Globes

I got bored over the weekend and decided to try my hand at fractal art again. I used to play around with this years ago but not so much recently. I was pretty disappointed to find that nothing has really changed when it comes to the tools available for creating fractals. Most of them haven’t been updated in years and there don’t seem to be much in the way of new kids on the block that I can see either. About the only new tool I found is Chaotica which hasn’t been updated in a year and only slowly before then. I used it to create the above piece.

I’ve yet to find my ideal tool for editing fractals, particularly flame fractals. All of them focus on the details of editing all of the parameters that go into the fractal. None of them pay any attention to the workflow. I’d love to see something that let me edit fractals like Lightroom with virtual copies allowing for branching histories of edits so I can compare what my edits are doing. This is particularly important when rendering even thumbnails is slow business. Maybe I’ll just give up and write my own tool one of these days.

Got bored, built a thermostat

Well sort of. The other week we had the fun of having most of our heating ducts torn out and replaced to get rid of some asbestos and add A/C. They also gave us a new thermostat for reasons that are beyond me, the old one has exactly the same functions but is slightly easier to use. These cheap thermostats are all the same, same functionality, almost identical controls and all terrible to use. This new one requires me to set 48 different values to set the schedule and then despite clearly having a basic micro-controller in there still requires me to flip a manual switch to select between heating and cooling.

We had been offered more expensive options like Nests, but they are all way more than I need and $200 is kind of ridiculous for something that really should be set and forget. Which got me to wondering just how hard it would be to knock up something that did a decent job myself. Turns out that all most thermostats spend their lives doing is connecting wires together. There is a common line, connect the heater wire to it and the heat comes on, connect the AC line to it and the condenser comes on, etc. So all you need is a simple controller, some outputs to drive relays, some buttons for controls and of course a temperature sensor. Well I had all of that in my cupboard from other projects.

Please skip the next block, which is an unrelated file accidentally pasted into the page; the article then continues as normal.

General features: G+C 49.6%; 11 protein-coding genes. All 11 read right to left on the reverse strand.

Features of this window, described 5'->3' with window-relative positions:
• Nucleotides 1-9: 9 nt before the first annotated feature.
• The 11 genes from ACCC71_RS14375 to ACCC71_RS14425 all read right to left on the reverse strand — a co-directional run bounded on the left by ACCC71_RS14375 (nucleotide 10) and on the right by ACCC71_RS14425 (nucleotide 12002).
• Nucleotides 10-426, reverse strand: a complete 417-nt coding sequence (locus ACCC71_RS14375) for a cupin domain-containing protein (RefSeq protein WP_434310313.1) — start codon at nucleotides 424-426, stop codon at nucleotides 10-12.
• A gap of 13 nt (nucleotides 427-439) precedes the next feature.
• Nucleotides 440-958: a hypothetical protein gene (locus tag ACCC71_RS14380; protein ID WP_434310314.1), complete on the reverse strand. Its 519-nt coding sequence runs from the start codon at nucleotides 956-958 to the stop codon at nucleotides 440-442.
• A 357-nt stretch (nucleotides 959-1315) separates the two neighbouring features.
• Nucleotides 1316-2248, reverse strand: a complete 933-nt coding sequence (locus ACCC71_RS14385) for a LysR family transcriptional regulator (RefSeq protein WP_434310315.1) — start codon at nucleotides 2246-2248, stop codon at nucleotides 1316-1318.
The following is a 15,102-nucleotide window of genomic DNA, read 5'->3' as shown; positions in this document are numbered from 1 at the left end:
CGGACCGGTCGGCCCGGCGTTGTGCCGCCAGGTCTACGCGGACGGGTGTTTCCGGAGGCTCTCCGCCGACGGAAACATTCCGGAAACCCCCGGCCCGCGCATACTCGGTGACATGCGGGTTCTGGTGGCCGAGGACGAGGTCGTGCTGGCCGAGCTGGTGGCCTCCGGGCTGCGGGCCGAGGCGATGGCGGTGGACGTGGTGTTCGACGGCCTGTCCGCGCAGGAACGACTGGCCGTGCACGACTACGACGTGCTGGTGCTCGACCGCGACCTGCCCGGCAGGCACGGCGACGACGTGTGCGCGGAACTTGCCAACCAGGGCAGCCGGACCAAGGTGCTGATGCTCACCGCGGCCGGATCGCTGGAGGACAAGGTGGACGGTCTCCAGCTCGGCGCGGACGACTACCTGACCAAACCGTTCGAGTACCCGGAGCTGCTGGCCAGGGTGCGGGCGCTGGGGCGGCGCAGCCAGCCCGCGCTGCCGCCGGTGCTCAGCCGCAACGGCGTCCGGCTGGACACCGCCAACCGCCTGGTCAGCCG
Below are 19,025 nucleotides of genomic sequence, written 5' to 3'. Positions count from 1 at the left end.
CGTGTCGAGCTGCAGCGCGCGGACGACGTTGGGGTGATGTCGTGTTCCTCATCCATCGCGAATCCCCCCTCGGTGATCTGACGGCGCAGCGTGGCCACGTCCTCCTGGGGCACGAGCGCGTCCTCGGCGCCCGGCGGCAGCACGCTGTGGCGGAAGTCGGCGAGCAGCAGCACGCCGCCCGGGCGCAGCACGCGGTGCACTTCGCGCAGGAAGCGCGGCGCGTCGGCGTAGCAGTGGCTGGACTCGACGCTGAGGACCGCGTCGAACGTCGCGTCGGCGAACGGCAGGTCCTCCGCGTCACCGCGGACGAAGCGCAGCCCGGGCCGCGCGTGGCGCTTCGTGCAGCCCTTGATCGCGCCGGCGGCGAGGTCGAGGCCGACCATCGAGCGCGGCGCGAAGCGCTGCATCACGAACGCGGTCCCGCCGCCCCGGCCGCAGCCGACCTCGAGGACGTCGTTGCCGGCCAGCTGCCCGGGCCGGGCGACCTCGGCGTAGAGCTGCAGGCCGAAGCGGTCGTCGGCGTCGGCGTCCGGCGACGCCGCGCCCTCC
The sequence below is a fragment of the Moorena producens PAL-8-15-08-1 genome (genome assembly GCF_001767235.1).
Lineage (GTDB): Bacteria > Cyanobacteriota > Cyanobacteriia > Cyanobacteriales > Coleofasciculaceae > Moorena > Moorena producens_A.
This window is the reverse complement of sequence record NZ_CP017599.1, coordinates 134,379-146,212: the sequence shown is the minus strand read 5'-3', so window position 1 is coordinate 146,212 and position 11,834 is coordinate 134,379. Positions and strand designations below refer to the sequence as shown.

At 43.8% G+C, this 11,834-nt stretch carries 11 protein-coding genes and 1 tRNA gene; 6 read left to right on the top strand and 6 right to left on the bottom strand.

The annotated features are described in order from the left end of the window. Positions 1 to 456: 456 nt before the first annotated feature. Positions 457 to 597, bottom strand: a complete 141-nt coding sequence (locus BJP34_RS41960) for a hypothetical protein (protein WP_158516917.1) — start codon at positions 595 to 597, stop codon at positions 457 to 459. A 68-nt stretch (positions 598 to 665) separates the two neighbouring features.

I have a basic Arduino but using an old Raspberry Pi gives me more options, like writing the code in JavaScript and using a USB Wifi dongle to allow for remote control. Add a few buttons for controls, some LEDs to represent relay switching, a small I2C display for some status and a 1-wire temperature sensor and you have everything you need. All very easy to talk to from node after I finally found the right package of node for the Pi (it is far from obvious). The only struggle was the display, while I could send it commands my only reference for the right set of commands were some C++ code for Arduino boards and it uses a slightly weird RAM indexing style that threw me for a bit.

An Xbee module mounted on a breadboard
Remote temperature sensor

Oh and an Xbee module. Might as well have some fun right? Xbee’s are fantastic little devices that are cheap and automatically form wireless mesh networks letting you transmit serial data around with next to no set-up. They also have analogue and digital input and output pins that can be read and written remotely, you don’t even need an additional micro-controller. As it happens I had a second temperature sensor handy that outputs as a simple voltage which a remote Xbee can read and periodically send updates about so with that my thermostat can sense the local temperature and the temperature in any room I put an extra Xbee into.

I got the basic code mostly working too so now I guess I get to decide if I want to do this properly or not. I’d need to add actual relays to control the HVAC systems. There is no plug outlet near the thermostat wires so it needs power too. Happily the thermostat wiring includes 24VAC just for thermostats to use, should be simple to convert that to the 5V the Pi runs off though I’m not too sure on current availability. I’d probably switch out the 1-wire temperature sensor for either a plain analogue one or an I2C option since I’m already using that for the display anyway though a bigger display would be nice too. A Pi Zero which is both smaller and more powerful than the old model B model that I’m using here would be a good idea but as far as I can tell no-one has any in stock right now.